I was blessed to grow up in a family of storytellers. Among many, there are two who come to mind—no longer with us—who were the best. On one side of the family was Uncle George. George was the kind of storyteller who kept the audience on the edge of their seat, waiting for that final, humorous punch line; and there was always humor in his stories. On the other side of the family was my Great Aunt Naomi. Unlike George, she spread the humor throughout her stories and due to all the laughter; she sometimes had a hard time finishing what she started. As I grew into my early teens, I found myself gravitating to these two at family gatherings; choosing to give up outside games with the cousins and siblings. I often found myself one of the youngest in the audience; which in some odd way made me feel important and grownup. I admired them both so much that I too aspired to be a storyteller. Unfortunately, what I found out early on was I couldn’t tell a story for the life of me. If I tried to tell a joke, I would trip all over the punch line and ruin it—there was laughter alright, but it wasn’t because of the joke. If I tried to tell a story that consisted of more than a few lines, I would rush through and leave out the most interesting parts, and the story would end up as bland as an insurance seminar.
Since I couldn’t tell a story—and since Uncle George and Aunt Naomi weren’t always handy—I found myself going to the school library and finding storytellers among the rows and rows of books on the shelf. When I discovered Mark Twain, Jules Verne, and Robert Heinlein, among many, I was in heaven. Here were men who knew how to tell a great story and not only did they make it interesting, but included enough humor to make it fun. As I’ve grown into adulthood, I’ve continued to find authors who are good storytellers; Stephen King and John Grisham are just two. You can’t beat a good story to while away a cold winter’s night. [My friend Andy Thomas has a painting titled “American Storytellers” and it features Mark Twain as the center of attention among many great storytellers (see above); all of them enjoying their time together, sitting around a campfire and taking turns spinning tall tales.] I was content for the next few decades to let all of these talented men and women—here’s a great story by Elizabeth Kostova—fill my mind with wonderful tales of adventure, danger, and loves won and lost; not unlike sitting around the family living room and listening to Uncle George and Aunt Naomi.
And then something strange happened—strange as in God strange—at age fifty-three I discovered that I loved to write. And unlike my vacillating verbal attempts back in my youth, I found I could actually tell a decent story in prose. After completing my memoirs here and here, I’ve moved on to fiction. But who do I want to emulate in my writing? Well first, I want to be me; unique to any other writer I’ve known. My ultimate writing hero, Mark Twain, said to “write what you know”. I’ve listened to his advice and I never seem to run out of material. I wouldn’t dare to suggest that my writing is anywhere close to those outstanding authors I’ve mentioned above—although it improves with each attempt—and I also don’t pretend to be excellent in technical writing skills; such as Shakespeare, Whitman, or Dickens; nor do I aspire to be in their league. My words are spelled correctly, and for the most part the commas and apostrophes are in the appropriate spots on the paper; and I even throw in the occasional 50-cent word just to keep it interesting. What I’m more interested in is writing a good story; the heck with 50-cent words.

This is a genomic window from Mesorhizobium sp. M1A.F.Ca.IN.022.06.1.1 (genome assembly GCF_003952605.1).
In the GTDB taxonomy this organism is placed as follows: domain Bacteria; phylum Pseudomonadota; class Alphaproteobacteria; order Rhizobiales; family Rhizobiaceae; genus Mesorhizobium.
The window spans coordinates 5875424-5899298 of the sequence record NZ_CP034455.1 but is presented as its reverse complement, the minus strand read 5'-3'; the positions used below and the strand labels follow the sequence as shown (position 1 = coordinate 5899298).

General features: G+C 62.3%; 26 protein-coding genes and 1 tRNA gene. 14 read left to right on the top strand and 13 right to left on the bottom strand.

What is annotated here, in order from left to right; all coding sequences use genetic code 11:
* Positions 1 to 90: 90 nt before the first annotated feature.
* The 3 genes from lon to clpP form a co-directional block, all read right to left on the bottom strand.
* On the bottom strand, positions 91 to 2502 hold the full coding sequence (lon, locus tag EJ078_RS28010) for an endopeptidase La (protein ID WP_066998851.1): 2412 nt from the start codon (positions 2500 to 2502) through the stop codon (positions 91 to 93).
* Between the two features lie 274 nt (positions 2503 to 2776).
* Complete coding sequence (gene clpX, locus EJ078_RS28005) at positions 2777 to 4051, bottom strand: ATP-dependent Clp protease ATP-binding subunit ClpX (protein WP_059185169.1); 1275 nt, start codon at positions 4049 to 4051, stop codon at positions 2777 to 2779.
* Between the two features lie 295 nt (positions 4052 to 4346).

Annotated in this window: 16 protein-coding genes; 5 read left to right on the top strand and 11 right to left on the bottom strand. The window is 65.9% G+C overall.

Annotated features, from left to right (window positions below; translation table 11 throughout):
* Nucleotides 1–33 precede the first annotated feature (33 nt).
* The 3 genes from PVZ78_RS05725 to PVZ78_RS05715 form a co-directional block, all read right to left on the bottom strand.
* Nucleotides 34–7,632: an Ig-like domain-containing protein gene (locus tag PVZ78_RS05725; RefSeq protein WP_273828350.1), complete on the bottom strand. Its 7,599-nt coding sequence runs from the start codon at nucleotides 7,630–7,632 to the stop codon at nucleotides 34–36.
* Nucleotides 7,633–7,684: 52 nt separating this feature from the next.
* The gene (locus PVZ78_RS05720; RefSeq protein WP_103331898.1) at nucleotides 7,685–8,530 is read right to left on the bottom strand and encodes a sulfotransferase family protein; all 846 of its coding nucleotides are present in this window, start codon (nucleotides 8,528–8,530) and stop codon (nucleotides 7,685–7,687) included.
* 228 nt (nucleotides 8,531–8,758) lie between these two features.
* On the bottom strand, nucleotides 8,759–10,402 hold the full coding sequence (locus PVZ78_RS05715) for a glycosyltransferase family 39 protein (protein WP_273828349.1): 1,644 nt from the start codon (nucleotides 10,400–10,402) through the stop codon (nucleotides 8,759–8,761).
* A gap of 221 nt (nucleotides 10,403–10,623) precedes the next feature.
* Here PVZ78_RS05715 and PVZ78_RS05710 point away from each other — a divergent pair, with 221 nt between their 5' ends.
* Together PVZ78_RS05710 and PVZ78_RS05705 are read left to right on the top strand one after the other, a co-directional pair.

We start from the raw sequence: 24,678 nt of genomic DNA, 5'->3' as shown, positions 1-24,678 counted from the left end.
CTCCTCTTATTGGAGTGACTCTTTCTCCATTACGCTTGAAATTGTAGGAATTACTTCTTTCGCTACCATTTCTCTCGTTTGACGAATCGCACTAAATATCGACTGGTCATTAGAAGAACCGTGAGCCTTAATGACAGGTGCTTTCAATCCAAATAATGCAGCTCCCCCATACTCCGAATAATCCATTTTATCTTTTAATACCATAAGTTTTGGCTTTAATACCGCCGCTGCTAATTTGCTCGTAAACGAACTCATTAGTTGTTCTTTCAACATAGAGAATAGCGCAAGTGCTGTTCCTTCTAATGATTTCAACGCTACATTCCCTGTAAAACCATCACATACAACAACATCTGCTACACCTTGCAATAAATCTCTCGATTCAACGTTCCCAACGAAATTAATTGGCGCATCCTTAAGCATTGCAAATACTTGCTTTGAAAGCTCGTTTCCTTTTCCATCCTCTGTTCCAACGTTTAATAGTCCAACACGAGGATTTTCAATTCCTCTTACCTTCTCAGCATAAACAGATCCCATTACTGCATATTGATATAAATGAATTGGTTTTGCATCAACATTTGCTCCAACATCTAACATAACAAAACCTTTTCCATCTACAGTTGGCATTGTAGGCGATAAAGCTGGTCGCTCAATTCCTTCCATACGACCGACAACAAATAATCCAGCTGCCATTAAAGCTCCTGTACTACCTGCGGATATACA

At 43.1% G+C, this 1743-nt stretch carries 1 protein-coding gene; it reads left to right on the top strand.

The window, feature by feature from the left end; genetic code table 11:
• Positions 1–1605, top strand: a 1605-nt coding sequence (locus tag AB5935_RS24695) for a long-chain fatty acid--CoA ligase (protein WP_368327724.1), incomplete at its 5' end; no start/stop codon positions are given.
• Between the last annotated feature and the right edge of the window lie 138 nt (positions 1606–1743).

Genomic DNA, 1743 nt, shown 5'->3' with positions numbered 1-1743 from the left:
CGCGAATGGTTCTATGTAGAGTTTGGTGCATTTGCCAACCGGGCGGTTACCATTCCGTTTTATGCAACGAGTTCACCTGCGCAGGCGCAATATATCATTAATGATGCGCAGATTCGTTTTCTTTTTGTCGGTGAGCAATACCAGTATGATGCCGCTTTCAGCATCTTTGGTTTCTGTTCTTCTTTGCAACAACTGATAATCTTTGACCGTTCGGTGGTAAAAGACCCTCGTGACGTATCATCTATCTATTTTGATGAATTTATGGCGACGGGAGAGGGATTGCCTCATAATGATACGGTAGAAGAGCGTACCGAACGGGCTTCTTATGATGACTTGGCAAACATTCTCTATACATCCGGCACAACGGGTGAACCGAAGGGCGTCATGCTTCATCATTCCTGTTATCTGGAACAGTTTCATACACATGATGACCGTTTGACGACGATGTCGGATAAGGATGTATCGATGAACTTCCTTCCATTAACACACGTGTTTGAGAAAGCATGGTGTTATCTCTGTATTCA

I remember one time correcting my father in his use of the English language—back when I was in my “too big for my britches” era, which some would say I’ve never left—and he asked me, and put me in my place at the same time, if I had understood his meaning. When I answered yes, he then asked me if that wasn’t what communication was mainly about. I made sure to never correct my Dad on any future occasions when he slipped up. What I really aspire to be is a great storyteller. Mark Twain also said, “My books are water; those of the great geniuses is wine. Everybody drinks water.” I want to write not to influence people who might be impressed by flowery language and tightly written prose, but to entertain those who are like me–the young lad in study hall looking for a good story to read–and maybe enlighten someone along the journey. For more great Mark Twain quotes on writing see here.
One other thing I’ve tried to emulate from Mr. Twain is to “Employ a simple, straightforward style”. In other words, cut the crap. I’ve read a number of authors who seem to enjoy hearing themselves write. Stephen King is one of those. Don’t misunderstand me, Mr. King is a great writer, but it takes him so darn long to get to the conclusion of the story. If you happen to be stranded in a secluded cabin in the middle of a snowstorm and have no hope of being rescued for a week, don’t take one of my books with you; you could end up pounding your head on the wall after a few hours. In that situation, you might consider the over 900 pages of Stephen King’s 11/22/63. Great story; a little windy in the telling.
In summation; I want to be known as a storyteller—cross your fingers that my first fiction, The Boat, is picked up by a publisher—and with all the models of great storytellers who have gone before me, how could I go wrong? Too bad Uncle George and Aunt Naomi didn’t think to write down all of their stories. They would have made a great book to read on a cold winter’s night.